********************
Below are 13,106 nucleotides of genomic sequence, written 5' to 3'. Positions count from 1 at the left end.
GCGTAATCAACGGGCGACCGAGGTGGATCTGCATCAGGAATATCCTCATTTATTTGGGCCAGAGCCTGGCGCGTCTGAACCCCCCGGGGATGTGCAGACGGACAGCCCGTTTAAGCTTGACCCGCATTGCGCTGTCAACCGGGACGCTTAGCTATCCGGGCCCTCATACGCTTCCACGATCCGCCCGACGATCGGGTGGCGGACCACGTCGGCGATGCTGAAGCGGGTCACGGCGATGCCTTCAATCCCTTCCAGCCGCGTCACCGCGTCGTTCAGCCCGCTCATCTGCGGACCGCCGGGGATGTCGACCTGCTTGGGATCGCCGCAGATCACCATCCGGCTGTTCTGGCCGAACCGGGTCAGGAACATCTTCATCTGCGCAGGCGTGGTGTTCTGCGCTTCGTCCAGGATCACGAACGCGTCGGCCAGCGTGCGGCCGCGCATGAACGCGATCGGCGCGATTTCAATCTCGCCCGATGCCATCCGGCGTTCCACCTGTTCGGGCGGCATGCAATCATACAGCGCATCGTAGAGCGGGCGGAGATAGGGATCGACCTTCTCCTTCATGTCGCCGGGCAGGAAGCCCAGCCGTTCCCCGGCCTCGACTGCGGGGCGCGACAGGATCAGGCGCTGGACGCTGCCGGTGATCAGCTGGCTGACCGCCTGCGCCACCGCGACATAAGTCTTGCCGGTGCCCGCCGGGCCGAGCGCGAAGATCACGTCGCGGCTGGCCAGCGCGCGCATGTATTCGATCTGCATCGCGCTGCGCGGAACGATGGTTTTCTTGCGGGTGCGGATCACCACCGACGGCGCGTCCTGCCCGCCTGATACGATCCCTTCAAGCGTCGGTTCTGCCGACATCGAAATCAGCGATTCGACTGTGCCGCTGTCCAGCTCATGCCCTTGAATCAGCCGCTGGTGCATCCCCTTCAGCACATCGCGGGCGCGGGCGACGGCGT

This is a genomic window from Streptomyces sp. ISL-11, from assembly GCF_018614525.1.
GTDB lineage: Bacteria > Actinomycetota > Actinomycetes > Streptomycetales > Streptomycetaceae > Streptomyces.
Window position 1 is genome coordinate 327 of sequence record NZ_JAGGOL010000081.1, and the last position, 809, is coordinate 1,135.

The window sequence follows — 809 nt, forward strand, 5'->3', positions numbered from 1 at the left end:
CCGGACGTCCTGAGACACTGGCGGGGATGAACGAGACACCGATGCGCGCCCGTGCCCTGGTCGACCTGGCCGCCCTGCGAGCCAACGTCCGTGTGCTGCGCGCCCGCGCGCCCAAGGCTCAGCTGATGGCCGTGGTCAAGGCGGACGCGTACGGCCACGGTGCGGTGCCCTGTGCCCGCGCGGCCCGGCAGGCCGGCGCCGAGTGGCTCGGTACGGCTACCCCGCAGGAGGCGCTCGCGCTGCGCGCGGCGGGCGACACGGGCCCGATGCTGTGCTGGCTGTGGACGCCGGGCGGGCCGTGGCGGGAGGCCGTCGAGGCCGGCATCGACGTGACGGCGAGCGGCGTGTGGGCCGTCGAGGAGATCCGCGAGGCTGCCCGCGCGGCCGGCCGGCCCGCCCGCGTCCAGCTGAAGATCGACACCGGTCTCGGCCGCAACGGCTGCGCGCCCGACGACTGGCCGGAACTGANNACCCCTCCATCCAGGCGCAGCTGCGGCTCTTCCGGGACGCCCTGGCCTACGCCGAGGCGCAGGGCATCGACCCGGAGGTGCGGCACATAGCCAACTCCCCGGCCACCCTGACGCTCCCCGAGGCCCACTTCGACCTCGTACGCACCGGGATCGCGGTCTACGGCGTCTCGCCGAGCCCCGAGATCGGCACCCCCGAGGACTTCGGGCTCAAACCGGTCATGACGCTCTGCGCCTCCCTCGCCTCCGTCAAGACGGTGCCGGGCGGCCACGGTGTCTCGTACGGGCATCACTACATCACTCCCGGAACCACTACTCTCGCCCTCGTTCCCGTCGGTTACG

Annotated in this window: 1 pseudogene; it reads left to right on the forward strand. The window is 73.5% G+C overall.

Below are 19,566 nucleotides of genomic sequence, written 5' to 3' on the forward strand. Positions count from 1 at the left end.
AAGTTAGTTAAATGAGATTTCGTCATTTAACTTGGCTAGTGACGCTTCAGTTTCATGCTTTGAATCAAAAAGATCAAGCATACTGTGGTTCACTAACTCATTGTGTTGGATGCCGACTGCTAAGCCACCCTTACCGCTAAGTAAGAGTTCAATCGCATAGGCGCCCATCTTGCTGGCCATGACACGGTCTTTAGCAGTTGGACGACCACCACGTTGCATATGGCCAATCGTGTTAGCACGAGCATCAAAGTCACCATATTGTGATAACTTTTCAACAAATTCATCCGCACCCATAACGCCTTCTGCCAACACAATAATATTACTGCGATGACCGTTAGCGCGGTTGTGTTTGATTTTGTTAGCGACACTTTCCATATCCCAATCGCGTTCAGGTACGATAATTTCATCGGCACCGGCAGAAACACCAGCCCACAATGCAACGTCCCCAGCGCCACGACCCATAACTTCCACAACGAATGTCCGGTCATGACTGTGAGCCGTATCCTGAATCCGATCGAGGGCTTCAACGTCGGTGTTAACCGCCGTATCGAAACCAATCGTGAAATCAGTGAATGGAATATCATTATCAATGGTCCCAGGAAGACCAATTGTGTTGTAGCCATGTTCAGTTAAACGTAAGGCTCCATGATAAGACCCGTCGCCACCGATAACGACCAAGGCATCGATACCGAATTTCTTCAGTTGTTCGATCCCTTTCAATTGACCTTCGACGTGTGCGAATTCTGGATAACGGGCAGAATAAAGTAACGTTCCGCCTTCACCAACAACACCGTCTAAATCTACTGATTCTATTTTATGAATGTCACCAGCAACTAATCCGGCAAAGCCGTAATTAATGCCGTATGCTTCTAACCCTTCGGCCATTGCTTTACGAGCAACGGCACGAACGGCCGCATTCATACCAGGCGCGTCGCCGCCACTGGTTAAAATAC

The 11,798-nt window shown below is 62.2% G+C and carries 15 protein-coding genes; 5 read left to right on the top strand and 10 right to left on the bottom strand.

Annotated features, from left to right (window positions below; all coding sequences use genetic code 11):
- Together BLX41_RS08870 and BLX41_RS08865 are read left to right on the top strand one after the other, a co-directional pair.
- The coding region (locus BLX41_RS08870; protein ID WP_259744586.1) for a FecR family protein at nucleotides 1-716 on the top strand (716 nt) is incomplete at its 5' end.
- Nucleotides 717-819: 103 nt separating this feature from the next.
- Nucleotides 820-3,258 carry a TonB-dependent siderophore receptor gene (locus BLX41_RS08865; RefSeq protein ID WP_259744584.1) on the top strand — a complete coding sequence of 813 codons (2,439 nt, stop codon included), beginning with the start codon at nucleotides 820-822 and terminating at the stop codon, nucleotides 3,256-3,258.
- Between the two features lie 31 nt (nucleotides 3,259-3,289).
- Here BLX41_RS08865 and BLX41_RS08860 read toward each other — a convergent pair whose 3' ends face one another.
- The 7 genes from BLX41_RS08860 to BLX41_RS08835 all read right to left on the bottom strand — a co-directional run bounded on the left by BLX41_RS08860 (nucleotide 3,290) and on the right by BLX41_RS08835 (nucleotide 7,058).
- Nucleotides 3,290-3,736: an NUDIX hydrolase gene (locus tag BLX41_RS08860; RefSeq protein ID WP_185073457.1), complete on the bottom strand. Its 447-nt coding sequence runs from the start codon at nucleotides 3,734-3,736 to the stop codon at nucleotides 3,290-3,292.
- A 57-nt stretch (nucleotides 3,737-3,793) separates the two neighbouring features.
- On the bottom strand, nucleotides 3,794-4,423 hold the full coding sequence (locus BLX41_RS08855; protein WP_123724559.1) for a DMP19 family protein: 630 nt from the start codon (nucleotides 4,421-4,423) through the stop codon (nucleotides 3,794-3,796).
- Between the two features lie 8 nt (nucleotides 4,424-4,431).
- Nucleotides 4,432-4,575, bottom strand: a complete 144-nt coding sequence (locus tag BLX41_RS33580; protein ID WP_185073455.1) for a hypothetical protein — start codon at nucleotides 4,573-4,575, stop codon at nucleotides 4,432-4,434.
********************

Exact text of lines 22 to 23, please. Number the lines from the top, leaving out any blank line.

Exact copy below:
- On the bottom strand, nucleotides 3,794-4,423 hold the full coding sequence (locus BLX41_RS08855; protein WP_123724559.1) for a DMP19 family protein: 630 nt from the start codon (nucleotides 4,421-4,423) through the stop codon (nucleotides 3,794-3,796).
- Between the two features lie 8 nt (nucleotides 4,424-4,431).